Disaster control authorities have warned Americans that they need to prepare for an attack by zombies.
Under the heading "Preparedness 101: Zombie Apocalypse", the Centers for Disease Control (CDC) suggest an emergency kit that "includes things like water, food, and other supplies to get you through the first couple of days before you can locate a zombie-free refugee camp".
It also urges families to sit and create an emergency plan for "where you would go and who you would call if zombies started appearing outside your doorstep".
The CDC admits that although the likelihood of zombies roaming the streets of the United States is low, it hopes the advice will prompt people into thinking about their response to natural disasters such as flooding or earthquakes."
Prof needs culture lesson
A visiting lecturer in Saudi Arabia has been banned after he showed students a photograph of a Saluki in a keffiyeh. Joseph Williams, a US academic, was giving a talk on the effect of climate change on desert animals and wanted to contrast dogs in the United States and Saudi Arabia.
Outraged students at Taif University in Mecca province began to walk out of his lecture as soon as the slide of the dog in a red and white checked headscarf appeared on screen.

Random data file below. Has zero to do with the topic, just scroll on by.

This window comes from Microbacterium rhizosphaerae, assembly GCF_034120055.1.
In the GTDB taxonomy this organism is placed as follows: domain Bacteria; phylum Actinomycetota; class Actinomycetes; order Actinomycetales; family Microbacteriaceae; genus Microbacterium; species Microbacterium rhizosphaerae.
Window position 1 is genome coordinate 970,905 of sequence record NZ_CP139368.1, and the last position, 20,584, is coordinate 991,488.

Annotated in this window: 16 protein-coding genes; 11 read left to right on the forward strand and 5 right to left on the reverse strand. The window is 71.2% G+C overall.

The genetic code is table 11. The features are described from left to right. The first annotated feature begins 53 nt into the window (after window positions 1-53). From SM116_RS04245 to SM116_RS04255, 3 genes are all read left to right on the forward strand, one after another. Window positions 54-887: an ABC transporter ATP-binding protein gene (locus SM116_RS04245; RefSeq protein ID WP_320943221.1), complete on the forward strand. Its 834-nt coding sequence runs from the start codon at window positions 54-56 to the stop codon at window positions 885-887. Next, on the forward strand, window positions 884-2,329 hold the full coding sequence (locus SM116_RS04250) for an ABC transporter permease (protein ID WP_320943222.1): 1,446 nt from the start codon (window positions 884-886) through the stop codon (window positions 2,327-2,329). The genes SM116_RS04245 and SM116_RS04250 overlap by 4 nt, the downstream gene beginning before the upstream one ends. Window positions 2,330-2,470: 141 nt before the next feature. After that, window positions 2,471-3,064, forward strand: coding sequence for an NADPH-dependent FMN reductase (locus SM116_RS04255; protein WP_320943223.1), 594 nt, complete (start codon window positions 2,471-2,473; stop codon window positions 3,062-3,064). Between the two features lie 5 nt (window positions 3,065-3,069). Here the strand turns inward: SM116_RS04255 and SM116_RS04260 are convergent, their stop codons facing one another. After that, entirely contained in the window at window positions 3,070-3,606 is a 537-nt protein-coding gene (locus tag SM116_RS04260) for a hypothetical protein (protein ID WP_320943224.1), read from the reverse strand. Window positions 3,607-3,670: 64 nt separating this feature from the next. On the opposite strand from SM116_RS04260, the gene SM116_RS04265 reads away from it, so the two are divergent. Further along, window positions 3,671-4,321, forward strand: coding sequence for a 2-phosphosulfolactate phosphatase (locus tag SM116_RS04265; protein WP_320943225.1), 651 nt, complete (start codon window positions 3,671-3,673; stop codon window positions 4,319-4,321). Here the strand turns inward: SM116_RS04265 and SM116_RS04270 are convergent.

University officials ordered him to stop the lecture and barred him from the campus.
Mr Williams said he had not intended to cause offence and had been given the image by a local professor who had found it on the internet.
New museum has a point
A new museum has opened to display the world's largest collection of pencil sharpeners.
The Rev Paul Johnson had accumulated more than 3,400 sharpeners by the time of his death last year.
The new museum was opened in a visitors' centre near his home in Carbon Hill, in the midwestern US state of Ohio.
Mr Johnson began his collection in the 1980s, but the oldest sharpener dates from 1906.
Paramedics need not apply
An investigation into why a remote New Zealand district has 230 ambulances has uncovered a tax scam.
Drivers had discovered that registering their cars as emergency vehicles allowed them to pay an annual registration fee of just NZ$60 (Dh172) compared with the normal rate of $287.
The country's transport agency became suspicious after comparing the sparsely populated district in Otago, at the tip of the South Island with the capital, Wellington, which had only 62 ambulances.
The drivers of the fake ambulances have now been warned that they face fines of up to $2,100.
Four years ago, officials clamped down on large numbers of private cars being registered as hearses to exploit a similar loophole.